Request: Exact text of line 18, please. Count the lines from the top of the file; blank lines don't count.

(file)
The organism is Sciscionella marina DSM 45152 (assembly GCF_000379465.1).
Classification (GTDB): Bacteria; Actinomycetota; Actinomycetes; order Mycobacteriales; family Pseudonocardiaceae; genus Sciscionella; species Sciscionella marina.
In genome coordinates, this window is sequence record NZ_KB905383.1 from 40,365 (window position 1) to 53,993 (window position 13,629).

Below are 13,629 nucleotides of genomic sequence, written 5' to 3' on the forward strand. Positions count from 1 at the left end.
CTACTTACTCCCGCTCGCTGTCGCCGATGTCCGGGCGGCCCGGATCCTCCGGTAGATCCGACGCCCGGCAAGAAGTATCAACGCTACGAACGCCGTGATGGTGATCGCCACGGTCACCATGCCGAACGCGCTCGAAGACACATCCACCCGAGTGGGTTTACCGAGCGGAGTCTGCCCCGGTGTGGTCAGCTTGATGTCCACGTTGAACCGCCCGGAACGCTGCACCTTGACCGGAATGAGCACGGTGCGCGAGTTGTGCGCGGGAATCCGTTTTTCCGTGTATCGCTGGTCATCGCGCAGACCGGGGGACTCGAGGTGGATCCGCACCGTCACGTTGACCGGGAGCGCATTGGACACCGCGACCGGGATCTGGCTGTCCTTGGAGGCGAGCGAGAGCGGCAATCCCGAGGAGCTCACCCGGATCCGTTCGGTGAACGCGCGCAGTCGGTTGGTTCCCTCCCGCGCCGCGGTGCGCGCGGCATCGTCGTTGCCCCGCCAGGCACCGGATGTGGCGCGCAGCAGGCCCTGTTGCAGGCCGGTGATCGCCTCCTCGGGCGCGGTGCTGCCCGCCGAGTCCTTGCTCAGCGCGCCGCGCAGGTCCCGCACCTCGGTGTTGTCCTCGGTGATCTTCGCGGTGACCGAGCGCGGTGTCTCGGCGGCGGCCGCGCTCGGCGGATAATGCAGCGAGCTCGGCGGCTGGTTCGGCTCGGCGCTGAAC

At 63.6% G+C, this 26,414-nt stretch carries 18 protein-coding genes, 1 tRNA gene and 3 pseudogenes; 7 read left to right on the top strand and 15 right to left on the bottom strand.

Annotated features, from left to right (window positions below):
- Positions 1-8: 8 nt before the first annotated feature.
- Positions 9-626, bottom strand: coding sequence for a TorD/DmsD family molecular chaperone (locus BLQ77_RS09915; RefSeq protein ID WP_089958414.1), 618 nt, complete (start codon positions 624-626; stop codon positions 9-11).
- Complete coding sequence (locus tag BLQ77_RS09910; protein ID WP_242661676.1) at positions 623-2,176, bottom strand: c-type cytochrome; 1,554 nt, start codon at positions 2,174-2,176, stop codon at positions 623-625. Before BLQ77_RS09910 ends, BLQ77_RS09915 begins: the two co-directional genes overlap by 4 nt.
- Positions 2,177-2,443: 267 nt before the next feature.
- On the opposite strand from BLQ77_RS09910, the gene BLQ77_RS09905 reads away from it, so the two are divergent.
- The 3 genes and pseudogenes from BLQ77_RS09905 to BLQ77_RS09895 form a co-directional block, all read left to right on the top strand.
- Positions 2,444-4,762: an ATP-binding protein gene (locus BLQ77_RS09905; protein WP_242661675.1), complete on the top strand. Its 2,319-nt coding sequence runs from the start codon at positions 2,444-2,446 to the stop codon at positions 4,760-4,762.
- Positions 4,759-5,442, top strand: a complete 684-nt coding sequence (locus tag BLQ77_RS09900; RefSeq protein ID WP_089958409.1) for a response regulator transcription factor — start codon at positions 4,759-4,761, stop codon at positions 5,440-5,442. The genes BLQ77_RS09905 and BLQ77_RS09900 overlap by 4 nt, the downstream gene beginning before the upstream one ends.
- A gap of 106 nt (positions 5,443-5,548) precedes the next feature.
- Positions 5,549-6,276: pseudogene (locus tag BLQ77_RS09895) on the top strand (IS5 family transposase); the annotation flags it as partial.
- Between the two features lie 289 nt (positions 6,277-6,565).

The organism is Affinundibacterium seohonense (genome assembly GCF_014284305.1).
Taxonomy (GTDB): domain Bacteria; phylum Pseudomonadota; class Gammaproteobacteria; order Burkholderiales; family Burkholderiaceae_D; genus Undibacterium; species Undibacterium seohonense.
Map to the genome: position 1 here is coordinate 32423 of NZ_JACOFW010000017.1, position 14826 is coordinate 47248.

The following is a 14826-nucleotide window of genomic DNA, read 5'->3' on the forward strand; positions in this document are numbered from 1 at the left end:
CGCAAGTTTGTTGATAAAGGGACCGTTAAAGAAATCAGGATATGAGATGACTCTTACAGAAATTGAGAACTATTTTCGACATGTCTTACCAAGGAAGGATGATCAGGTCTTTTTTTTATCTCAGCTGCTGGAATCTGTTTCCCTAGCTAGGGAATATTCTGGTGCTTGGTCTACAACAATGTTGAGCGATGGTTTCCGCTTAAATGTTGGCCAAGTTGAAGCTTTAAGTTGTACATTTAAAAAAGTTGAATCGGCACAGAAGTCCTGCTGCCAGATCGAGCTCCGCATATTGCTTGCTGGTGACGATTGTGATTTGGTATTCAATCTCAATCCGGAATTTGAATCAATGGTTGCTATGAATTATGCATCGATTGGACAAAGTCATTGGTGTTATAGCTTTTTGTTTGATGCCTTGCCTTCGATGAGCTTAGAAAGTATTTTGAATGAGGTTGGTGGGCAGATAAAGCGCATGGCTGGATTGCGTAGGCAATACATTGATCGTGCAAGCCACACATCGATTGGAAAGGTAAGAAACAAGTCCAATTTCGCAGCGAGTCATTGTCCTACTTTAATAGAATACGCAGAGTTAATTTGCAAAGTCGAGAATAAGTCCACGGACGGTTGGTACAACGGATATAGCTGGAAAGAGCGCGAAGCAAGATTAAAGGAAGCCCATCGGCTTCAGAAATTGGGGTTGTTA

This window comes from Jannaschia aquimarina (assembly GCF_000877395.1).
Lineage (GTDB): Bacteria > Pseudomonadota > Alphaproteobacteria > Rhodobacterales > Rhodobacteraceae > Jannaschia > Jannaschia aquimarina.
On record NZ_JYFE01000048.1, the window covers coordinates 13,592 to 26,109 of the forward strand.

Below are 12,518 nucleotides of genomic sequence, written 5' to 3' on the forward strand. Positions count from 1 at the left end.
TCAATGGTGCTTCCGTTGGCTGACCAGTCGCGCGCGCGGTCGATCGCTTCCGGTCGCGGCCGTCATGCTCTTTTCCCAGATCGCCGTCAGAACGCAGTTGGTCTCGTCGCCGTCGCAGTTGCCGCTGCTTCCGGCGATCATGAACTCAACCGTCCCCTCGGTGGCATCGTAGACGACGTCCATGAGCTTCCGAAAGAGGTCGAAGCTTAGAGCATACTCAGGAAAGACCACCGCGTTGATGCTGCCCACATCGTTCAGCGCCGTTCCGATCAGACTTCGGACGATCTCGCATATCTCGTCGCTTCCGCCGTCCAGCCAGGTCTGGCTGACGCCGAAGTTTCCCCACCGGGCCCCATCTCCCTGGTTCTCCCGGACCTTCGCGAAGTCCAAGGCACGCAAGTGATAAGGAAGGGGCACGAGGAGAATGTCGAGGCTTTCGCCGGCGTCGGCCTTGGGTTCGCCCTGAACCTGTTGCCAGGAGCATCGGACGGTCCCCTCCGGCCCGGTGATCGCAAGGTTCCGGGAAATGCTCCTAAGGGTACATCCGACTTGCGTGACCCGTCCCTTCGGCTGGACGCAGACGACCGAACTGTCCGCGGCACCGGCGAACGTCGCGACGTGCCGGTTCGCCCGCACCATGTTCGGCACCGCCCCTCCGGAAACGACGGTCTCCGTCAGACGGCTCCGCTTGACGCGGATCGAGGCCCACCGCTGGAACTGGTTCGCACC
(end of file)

- Between the two features lie 289 nt (positions 6,277-6,565).